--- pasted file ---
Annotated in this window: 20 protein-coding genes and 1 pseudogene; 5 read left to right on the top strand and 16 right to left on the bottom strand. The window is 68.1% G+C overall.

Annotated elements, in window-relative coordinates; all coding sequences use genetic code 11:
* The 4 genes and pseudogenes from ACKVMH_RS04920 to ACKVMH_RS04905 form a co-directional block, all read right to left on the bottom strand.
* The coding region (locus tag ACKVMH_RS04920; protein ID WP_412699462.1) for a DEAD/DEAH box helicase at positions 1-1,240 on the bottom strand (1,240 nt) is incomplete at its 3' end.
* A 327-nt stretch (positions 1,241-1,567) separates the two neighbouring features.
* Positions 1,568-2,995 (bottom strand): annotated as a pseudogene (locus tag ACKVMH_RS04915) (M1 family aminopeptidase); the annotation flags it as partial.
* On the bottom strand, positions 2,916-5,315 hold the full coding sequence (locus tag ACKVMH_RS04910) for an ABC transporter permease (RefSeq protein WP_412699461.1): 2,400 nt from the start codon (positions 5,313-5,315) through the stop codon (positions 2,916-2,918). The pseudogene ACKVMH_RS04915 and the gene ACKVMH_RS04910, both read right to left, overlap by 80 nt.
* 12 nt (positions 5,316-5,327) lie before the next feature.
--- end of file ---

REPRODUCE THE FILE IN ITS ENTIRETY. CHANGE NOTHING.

Annotated in this window: 20 protein-coding genes and 1 pseudogene; 5 read left to right on the top strand and 16 right to left on the bottom strand. The window is 68.1% G+C overall.

Annotated elements, in window-relative coordinates; all coding sequences use genetic code 11:
* The 4 genes and pseudogenes from ACKVMH_RS04920 to ACKVMH_RS04905 form a co-directional block, all read right to left on the bottom strand.
* The coding region (locus tag ACKVMH_RS04920; protein ID WP_412699462.1) for a DEAD/DEAH box helicase at positions 1-1,240 on the bottom strand (1,240 nt) is incomplete at its 3' end.
* A 327-nt stretch (positions 1,241-1,567) separates the two neighbouring features.
* Positions 1,568-2,995 (bottom strand): annotated as a pseudogene (locus tag ACKVMH_RS04915) (M1 family aminopeptidase); the annotation flags it as partial.
* On the bottom strand, positions 2,916-5,315 hold the full coding sequence (locus tag ACKVMH_RS04910) for an ABC transporter permease (RefSeq protein WP_412699461.1): 2,400 nt from the start codon (positions 5,313-5,315) through the stop codon (positions 2,916-2,918). The pseudogene ACKVMH_RS04915 and the gene ACKVMH_RS04910, both read right to left, overlap by 80 nt.
* 12 nt (positions 5,316-5,327) lie before the next feature.